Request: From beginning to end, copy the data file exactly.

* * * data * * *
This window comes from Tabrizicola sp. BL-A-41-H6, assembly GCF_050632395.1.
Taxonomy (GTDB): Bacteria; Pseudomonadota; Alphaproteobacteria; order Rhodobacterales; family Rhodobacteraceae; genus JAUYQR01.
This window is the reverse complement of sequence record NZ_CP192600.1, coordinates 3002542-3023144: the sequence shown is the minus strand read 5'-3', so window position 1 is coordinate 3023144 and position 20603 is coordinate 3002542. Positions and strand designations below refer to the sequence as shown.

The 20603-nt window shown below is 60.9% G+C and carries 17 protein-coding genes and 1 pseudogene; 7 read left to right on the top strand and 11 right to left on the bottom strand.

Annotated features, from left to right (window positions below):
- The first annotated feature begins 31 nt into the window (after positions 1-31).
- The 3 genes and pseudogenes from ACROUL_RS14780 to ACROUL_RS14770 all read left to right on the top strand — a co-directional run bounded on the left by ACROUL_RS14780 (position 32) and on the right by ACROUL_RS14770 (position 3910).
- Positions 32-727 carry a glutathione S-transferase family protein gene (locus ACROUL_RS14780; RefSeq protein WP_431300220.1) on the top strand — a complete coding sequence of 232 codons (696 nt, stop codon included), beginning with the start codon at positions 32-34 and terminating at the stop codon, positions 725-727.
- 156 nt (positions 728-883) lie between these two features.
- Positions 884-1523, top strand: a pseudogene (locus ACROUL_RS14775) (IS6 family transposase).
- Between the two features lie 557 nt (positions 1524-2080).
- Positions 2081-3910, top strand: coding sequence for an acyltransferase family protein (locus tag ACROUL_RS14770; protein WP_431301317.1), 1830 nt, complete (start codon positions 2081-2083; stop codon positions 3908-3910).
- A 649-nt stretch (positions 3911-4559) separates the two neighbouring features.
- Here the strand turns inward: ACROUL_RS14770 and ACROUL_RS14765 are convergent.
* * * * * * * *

This window comes from Tabrizicola sp. BL-A-41-H6, assembly GCF_050632395.1.
Taxonomy (GTDB): Bacteria; Pseudomonadota; Alphaproteobacteria; order Rhodobacterales; family Rhodobacteraceae; genus JAUYQR01.
This window is the reverse complement of sequence record NZ_CP192600.1, coordinates 3002542-3023144: the sequence shown is the minus strand read 5'-3', so window position 1 is coordinate 3023144 and position 20603 is coordinate 3002542. Positions and strand designations below refer to the sequence as shown.

The 20603-nt window shown below is 60.9% G+C and carries 17 protein-coding genes and 1 pseudogene; 7 read left to right on the top strand and 11 right to left on the bottom strand.

Annotated features, from left to right (window positions below):
- The first annotated feature begins 31 nt into the window (after positions 1-31).
- The 3 genes and pseudogenes from ACROUL_RS14780 to ACROUL_RS14770 all read left to right on the top strand — a co-directional run bounded on the left by ACROUL_RS14780 (position 32) and on the right by ACROUL_RS14770 (position 3910).
- Positions 32-727 carry a glutathione S-transferase family protein gene (locus ACROUL_RS14780; RefSeq protein WP_431300220.1) on the top strand — a complete coding sequence of 232 codons (696 nt, stop codon included), beginning with the start codon at positions 32-34 and terminating at the stop codon, positions 725-727.
- 156 nt (positions 728-883) lie between these two features.
- Positions 884-1523, top strand: a pseudogene (locus ACROUL_RS14775) (IS6 family transposase).
- Between the two features lie 557 nt (positions 1524-2080).
- Positions 2081-3910, top strand: coding sequence for an acyltransferase family protein (locus tag ACROUL_RS14770; protein WP_431301317.1), 1830 nt, complete (start codon positions 2081-2083; stop codon positions 3908-3910).
- A 649-nt stretch (positions 3911-4559) separates the two neighbouring features.
- Here the strand turns inward: ACROUL_RS14770 and ACROUL_RS14765 are convergent.